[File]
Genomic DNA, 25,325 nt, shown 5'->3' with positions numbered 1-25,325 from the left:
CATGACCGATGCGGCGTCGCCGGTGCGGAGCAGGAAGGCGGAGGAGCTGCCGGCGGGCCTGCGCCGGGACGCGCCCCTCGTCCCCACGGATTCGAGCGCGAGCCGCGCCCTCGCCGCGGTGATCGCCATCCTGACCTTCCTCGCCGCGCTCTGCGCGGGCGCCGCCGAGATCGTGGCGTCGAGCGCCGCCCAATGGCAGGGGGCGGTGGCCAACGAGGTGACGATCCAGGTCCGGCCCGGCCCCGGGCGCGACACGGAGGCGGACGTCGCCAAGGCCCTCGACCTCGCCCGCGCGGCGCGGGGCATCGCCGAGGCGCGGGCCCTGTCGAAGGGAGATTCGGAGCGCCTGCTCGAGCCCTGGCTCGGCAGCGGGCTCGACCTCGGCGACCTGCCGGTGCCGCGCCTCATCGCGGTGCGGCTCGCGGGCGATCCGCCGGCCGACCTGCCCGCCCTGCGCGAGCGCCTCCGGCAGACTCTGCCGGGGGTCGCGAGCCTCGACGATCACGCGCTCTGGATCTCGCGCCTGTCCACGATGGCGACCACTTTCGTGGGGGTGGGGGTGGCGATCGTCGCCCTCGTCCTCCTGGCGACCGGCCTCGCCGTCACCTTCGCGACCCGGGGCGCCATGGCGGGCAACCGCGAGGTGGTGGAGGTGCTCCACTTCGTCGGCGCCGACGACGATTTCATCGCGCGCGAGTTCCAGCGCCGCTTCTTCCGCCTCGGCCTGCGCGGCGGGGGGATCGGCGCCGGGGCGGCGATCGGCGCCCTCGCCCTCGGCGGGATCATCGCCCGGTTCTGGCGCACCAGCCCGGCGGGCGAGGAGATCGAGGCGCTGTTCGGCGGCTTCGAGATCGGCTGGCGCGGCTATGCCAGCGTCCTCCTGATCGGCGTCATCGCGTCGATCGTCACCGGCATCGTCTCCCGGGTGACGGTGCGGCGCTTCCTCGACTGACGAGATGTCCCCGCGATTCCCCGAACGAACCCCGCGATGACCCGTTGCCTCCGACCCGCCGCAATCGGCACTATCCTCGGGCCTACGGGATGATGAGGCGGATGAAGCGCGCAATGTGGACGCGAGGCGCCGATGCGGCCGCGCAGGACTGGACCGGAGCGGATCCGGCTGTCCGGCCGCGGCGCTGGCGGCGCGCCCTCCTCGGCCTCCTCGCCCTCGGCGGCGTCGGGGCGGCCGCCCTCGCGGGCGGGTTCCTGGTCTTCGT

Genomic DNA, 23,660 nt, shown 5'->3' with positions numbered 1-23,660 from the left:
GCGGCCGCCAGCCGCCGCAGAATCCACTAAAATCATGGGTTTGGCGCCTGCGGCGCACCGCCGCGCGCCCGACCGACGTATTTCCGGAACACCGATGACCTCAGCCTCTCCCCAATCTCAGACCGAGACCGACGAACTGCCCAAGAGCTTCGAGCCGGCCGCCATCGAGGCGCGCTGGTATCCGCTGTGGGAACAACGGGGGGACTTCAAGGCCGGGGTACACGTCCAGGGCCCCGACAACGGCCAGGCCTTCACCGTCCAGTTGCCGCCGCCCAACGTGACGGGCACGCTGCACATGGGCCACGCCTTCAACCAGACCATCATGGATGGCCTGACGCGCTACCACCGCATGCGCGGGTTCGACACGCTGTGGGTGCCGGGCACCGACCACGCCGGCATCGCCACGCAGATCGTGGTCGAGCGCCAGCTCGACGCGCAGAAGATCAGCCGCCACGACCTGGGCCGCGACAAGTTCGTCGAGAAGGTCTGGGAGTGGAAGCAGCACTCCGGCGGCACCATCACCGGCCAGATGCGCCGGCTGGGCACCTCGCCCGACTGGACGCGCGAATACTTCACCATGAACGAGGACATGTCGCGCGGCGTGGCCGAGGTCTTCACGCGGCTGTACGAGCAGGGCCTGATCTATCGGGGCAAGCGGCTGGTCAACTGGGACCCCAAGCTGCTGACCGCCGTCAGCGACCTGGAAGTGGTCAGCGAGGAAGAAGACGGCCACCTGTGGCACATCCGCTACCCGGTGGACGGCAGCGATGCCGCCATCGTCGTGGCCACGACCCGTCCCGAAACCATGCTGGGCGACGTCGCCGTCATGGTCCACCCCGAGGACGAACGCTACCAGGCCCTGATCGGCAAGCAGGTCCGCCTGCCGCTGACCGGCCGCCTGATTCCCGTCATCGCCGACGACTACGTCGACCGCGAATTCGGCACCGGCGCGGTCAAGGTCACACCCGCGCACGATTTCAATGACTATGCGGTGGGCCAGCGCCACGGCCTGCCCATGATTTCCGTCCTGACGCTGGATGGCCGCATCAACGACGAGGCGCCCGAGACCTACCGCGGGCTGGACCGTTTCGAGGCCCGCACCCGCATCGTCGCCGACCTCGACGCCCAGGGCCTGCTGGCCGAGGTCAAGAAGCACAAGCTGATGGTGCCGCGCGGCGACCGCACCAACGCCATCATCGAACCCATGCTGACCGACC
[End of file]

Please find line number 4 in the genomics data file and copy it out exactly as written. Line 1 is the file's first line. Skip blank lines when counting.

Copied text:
GCGGCCGCCAGCCGCCGCAGAATCCACTAAAATCATGGGTTTGGCGCCTGCGGCGCACCGCCGCGCGCCCGACCGACGTATTTCCGGAACACCGATGACCTCAGCCTCTCCCCAATCTCAGACCGAGACCGACGAACTGCCCAAGAGCTTCGAGCCGGCCGCCATCGAGGCGCGCTGGTATCCGCTGTGGGAACAACGGGGGGACTTCAAGGCCGGGGTACACGTCCAGGGCCCCGACAACGGCCAGGCCTTCACCGTCCAGTTGCCGCCGCCCAACGTGACGGGCACGCTGCACATGGGCCACGCCTTCAACCAGACCATCATGGATGGCCTGACGCGCTACCACCGCATGCGCGGGTTCGACACGCTGTGGGTGCCGGGCACCGACCACGCCGGCATCGCCACGCAGATCGTGGTCGAGCGCCAGCTCGACGCGCAGAAGATCAGCCGCCACGACCTGGGCCGCGACAAGTTCGTCGAGAAGGTCTGGGAGTGGAAGCAGCACTCCGGCGGCACCATCACCGGCCAGATGCGCCGGCTGGGCACCTCGCCCGACTGGACGCGCGAATACTTCACCATGAACGAGGACATGTCGCGCGGCGTGGCCGAGGTCTTCACGCGGCTGTACGAGCAGGGCCTGATCTATCGGGGCAAGCGGCTGGTCAACTGGGACCCCAAGCTGCTGACCGCCGTCAGCGACCTGGAAGTGGTCAGCGAGGAAGAAGACGGCCACCTGTGGCACATCCGCTACCCGGTGGACGGCAGCGATGCCGCCATCGTCGTGGCCACGACCCGTCCCGAAACCATGCTGGGCGACGTCGCCGTCATGGTCCACCCCGAGGACGAACGCTACCAGGCCCTGATCGGCAAGCAGGTCCGCCTGCCGCTGACCGGCCGCCTGATTCCCGTCATCGCCGACGACTACGTCGACCGCGAATTCGGCACCGGCGCGGTCAAGGTCACACCCGCGCACGATTTCAATGACTATGCGGTGGGCCAGCGCCACGGCCTGCCCATGATTTCCGTCCTGACGCTGGATGGCCGCATCAACGACGAGGCGCCCGAGACCTACCGCGGGCTGGACCGTTTCGAGGCCCGCACCCGCATCGTCGCCGACCTCGACGCCCAGGGCCTGCTGGCCGAGGTCAAGAAGCACAAGCTGATGGTGCCGCGCGGCGACCGCACCAACGCCATCATCGAACCCATGCTGACCGACC